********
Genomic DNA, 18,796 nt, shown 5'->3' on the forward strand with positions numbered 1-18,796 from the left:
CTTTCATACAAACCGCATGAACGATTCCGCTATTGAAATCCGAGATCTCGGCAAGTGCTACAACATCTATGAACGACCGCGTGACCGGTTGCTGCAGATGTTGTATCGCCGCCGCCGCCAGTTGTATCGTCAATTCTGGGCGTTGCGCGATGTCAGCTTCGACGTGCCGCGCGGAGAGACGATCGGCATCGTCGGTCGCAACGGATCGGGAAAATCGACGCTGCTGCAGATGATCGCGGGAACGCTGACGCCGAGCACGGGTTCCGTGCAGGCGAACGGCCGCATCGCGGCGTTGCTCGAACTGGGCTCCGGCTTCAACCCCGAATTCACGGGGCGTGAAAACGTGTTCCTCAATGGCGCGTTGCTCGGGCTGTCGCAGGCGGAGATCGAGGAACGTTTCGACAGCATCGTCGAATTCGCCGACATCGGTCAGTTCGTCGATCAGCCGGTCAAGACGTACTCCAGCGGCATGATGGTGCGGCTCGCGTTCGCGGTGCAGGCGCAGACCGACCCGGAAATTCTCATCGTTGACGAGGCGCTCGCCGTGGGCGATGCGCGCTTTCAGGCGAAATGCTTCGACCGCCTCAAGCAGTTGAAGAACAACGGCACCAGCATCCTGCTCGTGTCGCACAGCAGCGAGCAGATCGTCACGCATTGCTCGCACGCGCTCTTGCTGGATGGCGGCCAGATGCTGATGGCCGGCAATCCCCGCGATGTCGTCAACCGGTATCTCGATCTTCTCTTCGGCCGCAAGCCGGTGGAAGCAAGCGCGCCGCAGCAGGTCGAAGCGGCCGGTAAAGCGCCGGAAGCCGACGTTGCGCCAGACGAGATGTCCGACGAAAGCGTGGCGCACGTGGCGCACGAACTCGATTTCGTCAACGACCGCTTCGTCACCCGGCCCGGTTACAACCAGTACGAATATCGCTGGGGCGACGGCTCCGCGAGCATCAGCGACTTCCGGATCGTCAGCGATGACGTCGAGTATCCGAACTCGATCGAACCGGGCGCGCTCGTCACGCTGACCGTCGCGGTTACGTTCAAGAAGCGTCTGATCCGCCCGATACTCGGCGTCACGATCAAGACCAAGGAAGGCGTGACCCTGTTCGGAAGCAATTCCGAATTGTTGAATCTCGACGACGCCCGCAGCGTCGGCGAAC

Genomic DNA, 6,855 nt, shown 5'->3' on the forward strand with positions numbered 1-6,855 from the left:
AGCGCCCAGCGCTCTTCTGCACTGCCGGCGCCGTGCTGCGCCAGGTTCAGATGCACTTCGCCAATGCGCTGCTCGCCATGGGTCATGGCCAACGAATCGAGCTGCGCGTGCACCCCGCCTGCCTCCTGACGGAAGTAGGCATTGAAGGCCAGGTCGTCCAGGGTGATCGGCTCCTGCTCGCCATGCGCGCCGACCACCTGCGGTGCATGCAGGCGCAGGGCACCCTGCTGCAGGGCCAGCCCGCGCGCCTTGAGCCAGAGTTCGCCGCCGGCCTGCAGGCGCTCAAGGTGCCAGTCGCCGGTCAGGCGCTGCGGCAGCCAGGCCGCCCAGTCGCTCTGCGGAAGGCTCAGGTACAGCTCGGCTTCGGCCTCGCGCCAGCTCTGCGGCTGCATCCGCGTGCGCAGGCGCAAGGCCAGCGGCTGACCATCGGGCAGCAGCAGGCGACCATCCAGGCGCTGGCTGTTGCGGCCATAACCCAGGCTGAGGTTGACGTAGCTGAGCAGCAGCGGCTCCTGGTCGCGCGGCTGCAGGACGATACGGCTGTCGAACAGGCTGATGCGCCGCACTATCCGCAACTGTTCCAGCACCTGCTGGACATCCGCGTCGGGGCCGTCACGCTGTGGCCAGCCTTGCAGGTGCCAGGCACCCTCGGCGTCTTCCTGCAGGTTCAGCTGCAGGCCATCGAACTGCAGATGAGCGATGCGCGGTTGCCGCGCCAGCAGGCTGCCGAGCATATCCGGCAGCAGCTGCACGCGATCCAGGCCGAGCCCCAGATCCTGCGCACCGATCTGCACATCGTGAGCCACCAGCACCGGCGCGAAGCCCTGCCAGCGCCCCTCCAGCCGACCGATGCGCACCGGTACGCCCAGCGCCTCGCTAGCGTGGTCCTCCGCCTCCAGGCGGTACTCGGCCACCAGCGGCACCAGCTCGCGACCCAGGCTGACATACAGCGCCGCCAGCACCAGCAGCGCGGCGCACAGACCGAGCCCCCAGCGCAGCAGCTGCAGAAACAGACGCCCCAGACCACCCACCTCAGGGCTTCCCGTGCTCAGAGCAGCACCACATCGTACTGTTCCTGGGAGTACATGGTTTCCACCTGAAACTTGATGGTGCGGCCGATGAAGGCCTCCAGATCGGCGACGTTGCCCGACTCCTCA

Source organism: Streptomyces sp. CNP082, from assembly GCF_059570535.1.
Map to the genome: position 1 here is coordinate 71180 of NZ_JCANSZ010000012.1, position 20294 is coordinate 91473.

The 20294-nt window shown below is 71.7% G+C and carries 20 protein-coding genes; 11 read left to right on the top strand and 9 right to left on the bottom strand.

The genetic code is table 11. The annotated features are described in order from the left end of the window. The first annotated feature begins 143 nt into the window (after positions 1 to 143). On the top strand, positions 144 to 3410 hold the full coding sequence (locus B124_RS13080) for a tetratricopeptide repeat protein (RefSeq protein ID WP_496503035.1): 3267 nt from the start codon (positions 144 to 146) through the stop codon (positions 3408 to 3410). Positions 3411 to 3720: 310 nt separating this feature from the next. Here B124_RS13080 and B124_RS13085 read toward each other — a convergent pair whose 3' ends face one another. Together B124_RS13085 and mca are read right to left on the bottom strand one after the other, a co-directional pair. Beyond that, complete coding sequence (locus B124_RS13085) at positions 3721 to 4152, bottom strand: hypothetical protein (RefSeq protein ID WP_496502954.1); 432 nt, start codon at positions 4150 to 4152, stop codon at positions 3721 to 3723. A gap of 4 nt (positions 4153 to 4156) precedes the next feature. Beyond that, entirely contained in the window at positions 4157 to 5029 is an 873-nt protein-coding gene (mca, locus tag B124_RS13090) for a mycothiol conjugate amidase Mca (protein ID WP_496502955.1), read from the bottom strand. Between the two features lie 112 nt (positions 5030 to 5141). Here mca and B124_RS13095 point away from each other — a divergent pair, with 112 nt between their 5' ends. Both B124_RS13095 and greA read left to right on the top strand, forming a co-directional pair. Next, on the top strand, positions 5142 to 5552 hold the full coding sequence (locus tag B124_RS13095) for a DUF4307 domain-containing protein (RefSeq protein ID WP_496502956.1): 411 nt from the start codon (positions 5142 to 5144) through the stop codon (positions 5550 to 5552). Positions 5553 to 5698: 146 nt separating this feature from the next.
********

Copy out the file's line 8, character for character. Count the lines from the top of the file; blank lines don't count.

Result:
The genetic code is table 11. The annotated features are described in order from the left end of the window. The first annotated feature begins 143 nt into the window (after positions 1 to 143). On the top strand, positions 144 to 3410 hold the full coding sequence (locus B124_RS13080) for a tetratricopeptide repeat protein (RefSeq protein ID WP_496503035.1): 3267 nt from the start codon (positions 144 to 146) through the stop codon (positions 3408 to 3410). Positions 3411 to 3720: 310 nt separating this feature from the next. Here B124_RS13080 and B124_RS13085 read toward each other — a convergent pair whose 3' ends face one another. Together B124_RS13085 and mca are read right to left on the bottom strand one after the other, a co-directional pair. Beyond that, complete coding sequence (locus B124_RS13085) at positions 3721 to 4152, bottom strand: hypothetical protein (RefSeq protein ID WP_496502954.1); 432 nt, start codon at positions 4150 to 4152, stop codon at positions 3721 to 3723. A gap of 4 nt (positions 4153 to 4156) precedes the next feature. Beyond that, entirely contained in the window at positions 4157 to 5029 is an 873-nt protein-coding gene (mca, locus tag B124_RS13090) for a mycothiol conjugate amidase Mca (protein ID WP_496502955.1), read from the bottom strand. Between the two features lie 112 nt (positions 5030 to 5141). Here mca and B124_RS13095 point away from each other — a divergent pair, with 112 nt between their 5' ends. Both B124_RS13095 and greA read left to right on the top strand, forming a co-directional pair. Next, on the top strand, positions 5142 to 5552 hold the full coding sequence (locus tag B124_RS13095) for a DUF4307 domain-containing protein (RefSeq protein ID WP_496502956.1): 411 nt from the start codon (positions 5142 to 5144) through the stop codon (positions 5550 to 5552). Positions 5553 to 5698: 146 nt separating this feature from the next.